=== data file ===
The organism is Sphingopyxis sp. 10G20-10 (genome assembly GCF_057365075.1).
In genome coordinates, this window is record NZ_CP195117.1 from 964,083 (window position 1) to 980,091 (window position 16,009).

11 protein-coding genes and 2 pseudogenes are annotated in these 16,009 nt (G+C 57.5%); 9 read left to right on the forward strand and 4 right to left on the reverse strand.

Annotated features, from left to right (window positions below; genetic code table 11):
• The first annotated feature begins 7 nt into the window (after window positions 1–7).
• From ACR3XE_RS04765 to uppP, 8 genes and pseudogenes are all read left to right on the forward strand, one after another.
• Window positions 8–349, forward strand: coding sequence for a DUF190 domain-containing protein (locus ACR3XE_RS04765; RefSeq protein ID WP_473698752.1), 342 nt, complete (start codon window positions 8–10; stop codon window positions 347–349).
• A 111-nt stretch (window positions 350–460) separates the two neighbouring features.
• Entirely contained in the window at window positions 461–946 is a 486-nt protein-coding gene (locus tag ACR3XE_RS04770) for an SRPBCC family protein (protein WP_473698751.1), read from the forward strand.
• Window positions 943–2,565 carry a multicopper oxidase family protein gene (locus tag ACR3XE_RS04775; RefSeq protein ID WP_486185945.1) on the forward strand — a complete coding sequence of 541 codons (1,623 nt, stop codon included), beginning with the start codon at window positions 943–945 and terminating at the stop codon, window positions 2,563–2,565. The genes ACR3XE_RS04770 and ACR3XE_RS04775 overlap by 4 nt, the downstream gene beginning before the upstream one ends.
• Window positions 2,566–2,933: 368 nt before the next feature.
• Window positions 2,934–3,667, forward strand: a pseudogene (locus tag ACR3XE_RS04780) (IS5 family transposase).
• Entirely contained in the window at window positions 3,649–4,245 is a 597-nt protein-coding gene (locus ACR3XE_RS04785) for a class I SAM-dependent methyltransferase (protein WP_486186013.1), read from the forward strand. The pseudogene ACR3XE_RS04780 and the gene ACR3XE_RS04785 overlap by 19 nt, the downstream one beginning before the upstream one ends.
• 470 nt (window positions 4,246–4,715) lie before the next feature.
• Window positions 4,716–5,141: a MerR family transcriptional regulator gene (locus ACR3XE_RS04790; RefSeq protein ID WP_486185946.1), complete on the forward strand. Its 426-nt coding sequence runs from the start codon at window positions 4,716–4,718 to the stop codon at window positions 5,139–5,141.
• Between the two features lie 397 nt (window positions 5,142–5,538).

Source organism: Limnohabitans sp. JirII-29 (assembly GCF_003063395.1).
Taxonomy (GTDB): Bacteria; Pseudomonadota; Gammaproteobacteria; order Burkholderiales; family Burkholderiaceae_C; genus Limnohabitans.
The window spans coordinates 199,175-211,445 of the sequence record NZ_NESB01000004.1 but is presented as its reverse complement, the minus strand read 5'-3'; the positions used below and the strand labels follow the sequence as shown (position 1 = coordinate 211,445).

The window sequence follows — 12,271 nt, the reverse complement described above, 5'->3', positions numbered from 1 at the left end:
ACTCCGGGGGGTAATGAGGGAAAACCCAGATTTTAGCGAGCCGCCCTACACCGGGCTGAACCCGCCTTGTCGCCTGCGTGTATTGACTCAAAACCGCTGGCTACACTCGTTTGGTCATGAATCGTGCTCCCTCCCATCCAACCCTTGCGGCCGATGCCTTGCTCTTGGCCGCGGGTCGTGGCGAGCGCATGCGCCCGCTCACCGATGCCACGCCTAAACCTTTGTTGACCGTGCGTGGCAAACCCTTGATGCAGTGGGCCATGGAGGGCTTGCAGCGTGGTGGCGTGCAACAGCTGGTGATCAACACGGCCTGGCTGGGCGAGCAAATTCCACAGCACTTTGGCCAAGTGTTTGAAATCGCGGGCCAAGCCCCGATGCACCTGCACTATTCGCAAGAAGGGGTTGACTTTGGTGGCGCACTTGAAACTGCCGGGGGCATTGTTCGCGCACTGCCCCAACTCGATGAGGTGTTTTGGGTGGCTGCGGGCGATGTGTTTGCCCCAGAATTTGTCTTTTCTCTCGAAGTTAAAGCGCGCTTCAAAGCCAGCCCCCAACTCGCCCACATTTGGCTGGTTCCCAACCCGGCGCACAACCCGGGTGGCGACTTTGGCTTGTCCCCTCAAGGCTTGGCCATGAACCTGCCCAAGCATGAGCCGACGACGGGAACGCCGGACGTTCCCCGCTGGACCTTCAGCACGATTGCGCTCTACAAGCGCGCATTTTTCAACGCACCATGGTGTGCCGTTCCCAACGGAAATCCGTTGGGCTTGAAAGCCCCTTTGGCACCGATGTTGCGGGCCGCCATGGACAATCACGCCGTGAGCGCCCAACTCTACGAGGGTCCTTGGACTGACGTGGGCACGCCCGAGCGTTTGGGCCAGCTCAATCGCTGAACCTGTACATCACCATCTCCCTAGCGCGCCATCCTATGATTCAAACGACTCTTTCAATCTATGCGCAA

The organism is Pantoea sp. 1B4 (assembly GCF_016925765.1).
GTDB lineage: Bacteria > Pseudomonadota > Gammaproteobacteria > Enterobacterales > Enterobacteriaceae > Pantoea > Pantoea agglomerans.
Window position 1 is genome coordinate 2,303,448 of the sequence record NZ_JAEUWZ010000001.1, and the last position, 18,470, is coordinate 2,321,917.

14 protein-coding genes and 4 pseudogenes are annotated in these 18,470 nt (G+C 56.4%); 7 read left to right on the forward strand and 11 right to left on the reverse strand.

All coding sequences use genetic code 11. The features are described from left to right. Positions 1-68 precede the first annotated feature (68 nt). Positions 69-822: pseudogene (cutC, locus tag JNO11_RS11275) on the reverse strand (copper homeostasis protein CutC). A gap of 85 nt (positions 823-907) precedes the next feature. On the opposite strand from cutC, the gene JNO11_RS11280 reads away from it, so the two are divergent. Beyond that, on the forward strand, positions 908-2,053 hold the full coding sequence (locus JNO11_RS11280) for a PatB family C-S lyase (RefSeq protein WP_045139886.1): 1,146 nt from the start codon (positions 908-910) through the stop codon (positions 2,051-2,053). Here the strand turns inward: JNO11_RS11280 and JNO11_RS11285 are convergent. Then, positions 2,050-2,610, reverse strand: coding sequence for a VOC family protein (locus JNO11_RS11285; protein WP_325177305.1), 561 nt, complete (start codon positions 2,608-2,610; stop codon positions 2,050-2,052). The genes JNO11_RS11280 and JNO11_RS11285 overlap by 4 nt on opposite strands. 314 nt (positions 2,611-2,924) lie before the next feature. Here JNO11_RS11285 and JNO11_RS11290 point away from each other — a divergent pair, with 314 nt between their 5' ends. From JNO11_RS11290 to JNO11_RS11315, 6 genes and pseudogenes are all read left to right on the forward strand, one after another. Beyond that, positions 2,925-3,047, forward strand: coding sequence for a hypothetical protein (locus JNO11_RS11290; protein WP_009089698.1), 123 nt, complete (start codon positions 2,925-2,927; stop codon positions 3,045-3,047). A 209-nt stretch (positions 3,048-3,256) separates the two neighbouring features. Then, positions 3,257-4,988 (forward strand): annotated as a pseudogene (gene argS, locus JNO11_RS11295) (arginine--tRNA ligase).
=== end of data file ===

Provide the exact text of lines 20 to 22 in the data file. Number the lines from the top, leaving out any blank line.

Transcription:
The window sequence follows — 12,271 nt, the reverse complement described above, 5'->3', positions numbered from 1 at the left end:
ACTCCGGGGGGTAATGAGGGAAAACCCAGATTTTAGCGAGCCGCCCTACACCGGGCTGAACCCGCCTTGTCGCCTGCGTGTATTGACTCAAAACCGCTGGCTACACTCGTTTGGTCATGAATCGTGCTCCCTCCCATCCAACCCTTGCGGCCGATGCCTTGCTCTTGGCCGCGGGTCGTGGCGAGCGCATGCGCCCGCTCACCGATGCCACGCCTAAACCTTTGTTGACCGTGCGTGGCAAACCCTTGATGCAGTGGGCCATGGAGGGCTTGCAGCGTGGTGGCGTGCAACAGCTGGTGATCAACACGGCCTGGCTGGGCGAGCAAATTCCACAGCACTTTGGCCAAGTGTTTGAAATCGCGGGCCAAGCCCCGATGCACCTGCACTATTCGCAAGAAGGGGTTGACTTTGGTGGCGCACTTGAAACTGCCGGGGGCATTGTTCGCGCACTGCCCCAACTCGATGAGGTGTTTTGGGTGGCTGCGGGCGATGTGTTTGCCCCAGAATTTGTCTTTTCTCTCGAAGTTAAAGCGCGCTTCAAAGCCAGCCCCCAACTCGCCCACATTTGGCTGGTTCCCAACCCGGCGCACAACCCGGGTGGCGACTTTGGCTTGTCCCCTCAAGGCTTGGCCATGAACCTGCCCAAGCATGAGCCGACGACGGGAACGCCGGACGTTCCCCGCTGGACCTTCAGCACGATTGCGCTCTACAAGCGCGCATTTTTCAACGCACCATGGTGTGCCGTTCCCAACGGAAATCCGTTGGGCTTGAAAGCCCCTTTGGCACCGATGTTGCGGGCCGCCATGGACAATCACGCCGTGAGCGCCCAACTCTACGAGGGTCCTTGGACTGACGTGGGCACGCCCGAGCGTTTGGGCCAGCTCAATCGCTGAACCTGTACATCACCATCTCCCTAGCGCGCCATCCTATGATTCAAACGACTCTTTCAATCTATGCGCAA

The organism is Pantoea sp. 1B4 (assembly GCF_016925765.1).